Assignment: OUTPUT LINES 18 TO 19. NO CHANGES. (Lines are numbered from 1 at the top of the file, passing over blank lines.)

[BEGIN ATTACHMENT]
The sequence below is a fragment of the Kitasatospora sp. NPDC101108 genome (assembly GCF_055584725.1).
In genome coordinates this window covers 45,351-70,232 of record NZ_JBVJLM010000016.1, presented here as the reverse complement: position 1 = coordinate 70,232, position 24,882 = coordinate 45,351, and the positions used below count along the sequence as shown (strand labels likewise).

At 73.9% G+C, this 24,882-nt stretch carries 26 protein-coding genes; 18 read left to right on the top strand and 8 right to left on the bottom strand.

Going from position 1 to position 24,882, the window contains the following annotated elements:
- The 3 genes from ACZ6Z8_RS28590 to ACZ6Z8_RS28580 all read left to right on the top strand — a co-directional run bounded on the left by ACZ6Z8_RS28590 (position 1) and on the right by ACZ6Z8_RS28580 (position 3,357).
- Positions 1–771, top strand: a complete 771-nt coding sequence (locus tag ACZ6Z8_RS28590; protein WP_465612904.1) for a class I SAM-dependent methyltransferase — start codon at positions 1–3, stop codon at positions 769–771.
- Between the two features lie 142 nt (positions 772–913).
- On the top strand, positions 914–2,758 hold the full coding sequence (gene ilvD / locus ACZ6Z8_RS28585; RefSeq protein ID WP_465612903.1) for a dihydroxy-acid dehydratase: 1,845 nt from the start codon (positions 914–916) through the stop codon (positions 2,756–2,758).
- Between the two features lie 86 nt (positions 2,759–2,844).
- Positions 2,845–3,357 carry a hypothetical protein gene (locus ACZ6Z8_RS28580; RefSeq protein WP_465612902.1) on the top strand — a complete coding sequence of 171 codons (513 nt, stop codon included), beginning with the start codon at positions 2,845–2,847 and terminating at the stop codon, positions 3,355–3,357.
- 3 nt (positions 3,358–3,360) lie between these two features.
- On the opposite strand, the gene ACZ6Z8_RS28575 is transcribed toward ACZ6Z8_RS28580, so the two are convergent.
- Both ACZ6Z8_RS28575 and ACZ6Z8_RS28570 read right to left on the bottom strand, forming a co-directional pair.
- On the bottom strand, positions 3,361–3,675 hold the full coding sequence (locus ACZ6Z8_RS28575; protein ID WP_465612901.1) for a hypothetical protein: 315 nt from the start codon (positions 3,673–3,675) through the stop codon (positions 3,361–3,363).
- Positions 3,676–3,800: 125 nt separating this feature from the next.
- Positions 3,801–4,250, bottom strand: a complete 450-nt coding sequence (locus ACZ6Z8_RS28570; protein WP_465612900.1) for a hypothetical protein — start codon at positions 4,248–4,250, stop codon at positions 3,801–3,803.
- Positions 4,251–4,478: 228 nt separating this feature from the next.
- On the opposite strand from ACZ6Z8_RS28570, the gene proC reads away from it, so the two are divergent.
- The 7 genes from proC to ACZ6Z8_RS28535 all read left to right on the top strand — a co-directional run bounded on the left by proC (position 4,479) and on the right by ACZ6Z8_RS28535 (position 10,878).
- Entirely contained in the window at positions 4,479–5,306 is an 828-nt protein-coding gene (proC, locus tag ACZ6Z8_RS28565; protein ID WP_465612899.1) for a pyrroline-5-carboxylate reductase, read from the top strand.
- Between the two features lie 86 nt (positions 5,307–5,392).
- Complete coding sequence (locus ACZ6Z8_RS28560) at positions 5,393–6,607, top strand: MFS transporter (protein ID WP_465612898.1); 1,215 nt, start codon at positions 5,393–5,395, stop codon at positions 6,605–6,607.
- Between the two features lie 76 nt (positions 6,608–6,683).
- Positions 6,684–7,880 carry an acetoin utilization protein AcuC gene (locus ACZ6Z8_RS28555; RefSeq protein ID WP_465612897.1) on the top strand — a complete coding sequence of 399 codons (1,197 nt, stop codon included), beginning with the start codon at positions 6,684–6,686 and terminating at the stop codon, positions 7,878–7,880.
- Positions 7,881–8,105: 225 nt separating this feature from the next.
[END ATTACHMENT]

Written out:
- On the opposite strand from ACZ6Z8_RS28570, the gene proC reads away from it, so the two are divergent.
- The 7 genes from proC to ACZ6Z8_RS28535 all read left to right on the top strand — a co-directional run bounded on the left by proC (position 4,479) and on the right by ACZ6Z8_RS28535 (position 10,878).